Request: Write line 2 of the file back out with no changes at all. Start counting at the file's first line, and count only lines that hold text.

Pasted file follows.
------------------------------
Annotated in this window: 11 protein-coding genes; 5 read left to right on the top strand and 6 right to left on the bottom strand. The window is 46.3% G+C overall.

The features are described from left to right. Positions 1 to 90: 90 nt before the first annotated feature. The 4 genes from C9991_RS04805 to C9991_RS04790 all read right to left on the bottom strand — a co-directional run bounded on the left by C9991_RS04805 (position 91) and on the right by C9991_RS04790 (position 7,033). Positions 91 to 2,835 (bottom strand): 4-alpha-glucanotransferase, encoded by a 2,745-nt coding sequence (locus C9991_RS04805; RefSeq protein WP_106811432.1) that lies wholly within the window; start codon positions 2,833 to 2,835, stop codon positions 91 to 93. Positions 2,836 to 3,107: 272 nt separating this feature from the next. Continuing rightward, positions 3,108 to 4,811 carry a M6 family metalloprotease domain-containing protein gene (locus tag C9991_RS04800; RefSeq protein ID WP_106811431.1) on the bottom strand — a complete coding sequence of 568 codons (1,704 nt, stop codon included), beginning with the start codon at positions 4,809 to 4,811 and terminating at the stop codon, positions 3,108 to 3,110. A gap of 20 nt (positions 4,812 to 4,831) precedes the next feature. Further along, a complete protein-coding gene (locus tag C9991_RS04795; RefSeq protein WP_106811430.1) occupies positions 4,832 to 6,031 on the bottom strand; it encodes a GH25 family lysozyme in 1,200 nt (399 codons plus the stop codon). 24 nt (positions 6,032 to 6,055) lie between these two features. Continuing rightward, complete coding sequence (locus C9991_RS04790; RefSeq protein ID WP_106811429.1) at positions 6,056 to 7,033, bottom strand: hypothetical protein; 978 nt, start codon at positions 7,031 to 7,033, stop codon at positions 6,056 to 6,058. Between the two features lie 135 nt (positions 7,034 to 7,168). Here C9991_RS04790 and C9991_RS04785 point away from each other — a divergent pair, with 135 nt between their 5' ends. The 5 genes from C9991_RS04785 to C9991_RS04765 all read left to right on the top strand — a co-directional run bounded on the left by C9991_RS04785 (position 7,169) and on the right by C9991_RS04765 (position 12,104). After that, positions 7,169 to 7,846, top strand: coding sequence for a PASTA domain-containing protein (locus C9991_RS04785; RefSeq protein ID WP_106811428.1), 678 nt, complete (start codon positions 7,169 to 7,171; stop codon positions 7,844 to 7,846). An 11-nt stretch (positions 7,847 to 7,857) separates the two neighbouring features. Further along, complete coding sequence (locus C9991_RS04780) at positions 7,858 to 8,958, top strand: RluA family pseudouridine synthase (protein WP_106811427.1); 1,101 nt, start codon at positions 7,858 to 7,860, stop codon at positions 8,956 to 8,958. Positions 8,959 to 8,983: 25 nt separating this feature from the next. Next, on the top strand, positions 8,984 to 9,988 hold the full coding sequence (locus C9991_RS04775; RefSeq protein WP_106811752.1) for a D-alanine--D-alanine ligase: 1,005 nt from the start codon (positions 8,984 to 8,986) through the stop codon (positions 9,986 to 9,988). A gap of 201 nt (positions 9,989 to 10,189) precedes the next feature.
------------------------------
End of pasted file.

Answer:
The features are described from left to right. Positions 1 to 90: 90 nt before the first annotated feature. The 4 genes from C9991_RS04805 to C9991_RS04790 all read right to left on the bottom strand — a co-directional run bounded on the left by C9991_RS04805 (position 91) and on the right by C9991_RS04790 (position 7,033). Positions 91 to 2,835 (bottom strand): 4-alpha-glucanotransferase, encoded by a 2,745-nt coding sequence (locus C9991_RS04805; RefSeq protein WP_106811432.1) that lies wholly within the window; start codon positions 2,833 to 2,835, stop codon positions 91 to 93. Positions 2,836 to 3,107: 272 nt separating this feature from the next. Continuing rightward, positions 3,108 to 4,811 carry a M6 family metalloprotease domain-containing protein gene (locus tag C9991_RS04800; RefSeq protein ID WP_106811431.1) on the bottom strand — a complete coding sequence of 568 codons (1,704 nt, stop codon included), beginning with the start codon at positions 4,809 to 4,811 and terminating at the stop codon, positions 3,108 to 3,110. A gap of 20 nt (positions 4,812 to 4,831) precedes the next feature. Further along, a complete protein-coding gene (locus tag C9991_RS04795; RefSeq protein WP_106811430.1) occupies positions 4,832 to 6,031 on the bottom strand; it encodes a GH25 family lysozyme in 1,200 nt (399 codons plus the stop codon). 24 nt (positions 6,032 to 6,055) lie between these two features. Continuing rightward, complete coding sequence (locus C9991_RS04790; RefSeq protein ID WP_106811429.1) at positions 6,056 to 7,033, bottom strand: hypothetical protein; 978 nt, start codon at positions 7,031 to 7,033, stop codon at positions 6,056 to 6,058. Between the two features lie 135 nt (positions 7,034 to 7,168). Here C9991_RS04790 and C9991_RS04785 point away from each other — a divergent pair, with 135 nt between their 5' ends. The 5 genes from C9991_RS04785 to C9991_RS04765 all read left to right on the top strand — a co-directional run bounded on the left by C9991_RS04785 (position 7,169) and on the right by C9991_RS04765 (position 12,104). After that, positions 7,169 to 7,846, top strand: coding sequence for a PASTA domain-containing protein (locus C9991_RS04785; RefSeq protein ID WP_106811428.1), 678 nt, complete (start codon positions 7,169 to 7,171; stop codon positions 7,844 to 7,846). An 11-nt stretch (positions 7,847 to 7,857) separates the two neighbouring features. Further along, complete coding sequence (locus C9991_RS04780) at positions 7,858 to 8,958, top strand: RluA family pseudouridine synthase (protein WP_106811427.1); 1,101 nt, start codon at positions 7,858 to 7,860, stop codon at positions 8,956 to 8,958. Positions 8,959 to 8,983: 25 nt separating this feature from the next. Next, on the top strand, positions 8,984 to 9,988 hold the full coding sequence (locus C9991_RS04775; RefSeq protein WP_106811752.1) for a D-alanine--D-alanine ligase: 1,005 nt from the start codon (positions 8,984 to 8,986) through the stop codon (positions 9,986 to 9,988). A gap of 201 nt (positions 9,989 to 10,189) precedes the next feature.